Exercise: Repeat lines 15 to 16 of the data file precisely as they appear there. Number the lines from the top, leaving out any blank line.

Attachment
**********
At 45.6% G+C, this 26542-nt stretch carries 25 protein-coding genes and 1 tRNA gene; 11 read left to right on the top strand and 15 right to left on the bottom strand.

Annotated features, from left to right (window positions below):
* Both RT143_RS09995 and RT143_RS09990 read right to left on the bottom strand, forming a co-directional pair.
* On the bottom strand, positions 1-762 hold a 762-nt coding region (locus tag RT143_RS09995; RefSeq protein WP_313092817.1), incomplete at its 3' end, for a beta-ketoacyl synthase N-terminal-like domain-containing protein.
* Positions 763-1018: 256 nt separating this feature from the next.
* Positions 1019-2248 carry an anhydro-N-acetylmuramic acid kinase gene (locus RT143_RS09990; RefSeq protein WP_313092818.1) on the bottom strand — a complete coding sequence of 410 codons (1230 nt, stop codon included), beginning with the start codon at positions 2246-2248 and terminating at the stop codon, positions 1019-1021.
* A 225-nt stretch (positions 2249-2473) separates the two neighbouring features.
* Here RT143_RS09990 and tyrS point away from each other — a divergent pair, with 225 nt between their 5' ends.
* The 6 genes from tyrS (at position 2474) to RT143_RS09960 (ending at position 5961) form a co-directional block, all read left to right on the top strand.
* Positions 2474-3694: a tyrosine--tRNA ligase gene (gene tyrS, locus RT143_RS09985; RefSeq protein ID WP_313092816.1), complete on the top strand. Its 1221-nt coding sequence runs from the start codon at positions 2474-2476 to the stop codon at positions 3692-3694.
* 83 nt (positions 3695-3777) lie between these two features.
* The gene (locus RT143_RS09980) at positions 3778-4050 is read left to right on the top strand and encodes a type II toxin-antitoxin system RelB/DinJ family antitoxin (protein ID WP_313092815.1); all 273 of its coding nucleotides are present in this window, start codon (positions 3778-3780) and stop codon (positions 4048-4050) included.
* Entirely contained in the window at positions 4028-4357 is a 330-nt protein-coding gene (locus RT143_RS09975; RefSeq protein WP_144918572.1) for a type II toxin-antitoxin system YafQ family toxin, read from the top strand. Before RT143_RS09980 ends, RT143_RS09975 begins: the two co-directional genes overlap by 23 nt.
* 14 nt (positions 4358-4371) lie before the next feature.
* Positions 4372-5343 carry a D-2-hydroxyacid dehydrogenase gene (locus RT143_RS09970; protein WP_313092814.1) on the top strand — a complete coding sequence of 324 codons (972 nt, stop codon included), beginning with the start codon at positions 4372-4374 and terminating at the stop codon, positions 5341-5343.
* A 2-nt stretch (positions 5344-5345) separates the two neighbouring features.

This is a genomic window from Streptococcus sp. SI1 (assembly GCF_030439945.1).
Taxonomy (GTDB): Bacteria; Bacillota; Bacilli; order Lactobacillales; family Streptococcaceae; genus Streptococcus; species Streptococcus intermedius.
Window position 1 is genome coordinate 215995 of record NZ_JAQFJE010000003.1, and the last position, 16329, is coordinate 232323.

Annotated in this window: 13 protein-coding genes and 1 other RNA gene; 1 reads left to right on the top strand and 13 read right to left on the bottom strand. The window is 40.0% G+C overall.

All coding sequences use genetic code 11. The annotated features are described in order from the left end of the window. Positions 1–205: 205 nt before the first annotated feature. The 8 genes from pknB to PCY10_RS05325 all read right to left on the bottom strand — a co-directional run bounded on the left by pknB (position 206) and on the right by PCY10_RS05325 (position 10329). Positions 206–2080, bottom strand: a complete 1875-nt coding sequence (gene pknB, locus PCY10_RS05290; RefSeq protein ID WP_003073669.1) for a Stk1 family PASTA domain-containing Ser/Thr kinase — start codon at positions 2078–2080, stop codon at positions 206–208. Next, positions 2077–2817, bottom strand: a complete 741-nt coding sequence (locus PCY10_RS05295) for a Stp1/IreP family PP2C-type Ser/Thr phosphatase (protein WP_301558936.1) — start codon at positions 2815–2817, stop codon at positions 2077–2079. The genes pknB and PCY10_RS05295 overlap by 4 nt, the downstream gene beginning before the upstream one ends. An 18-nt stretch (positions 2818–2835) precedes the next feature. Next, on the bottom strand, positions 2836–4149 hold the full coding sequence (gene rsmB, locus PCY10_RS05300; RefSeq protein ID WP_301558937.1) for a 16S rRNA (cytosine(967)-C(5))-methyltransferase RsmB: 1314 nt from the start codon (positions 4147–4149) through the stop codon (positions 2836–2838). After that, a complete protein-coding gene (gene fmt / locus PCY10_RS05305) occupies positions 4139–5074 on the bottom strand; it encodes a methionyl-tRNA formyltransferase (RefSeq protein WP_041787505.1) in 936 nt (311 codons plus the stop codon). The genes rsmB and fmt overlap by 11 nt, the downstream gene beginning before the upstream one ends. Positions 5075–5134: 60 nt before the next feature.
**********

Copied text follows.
* Positions 4372-5343 carry a D-2-hydroxyacid dehydrogenase gene (locus RT143_RS09970; protein WP_313092814.1) on the top strand — a complete coding sequence of 324 codons (972 nt, stop codon included), beginning with the start codon at positions 4372-4374 and terminating at the stop codon, positions 5341-5343.
* A 2-nt stretch (positions 5344-5345) separates the two neighbouring features.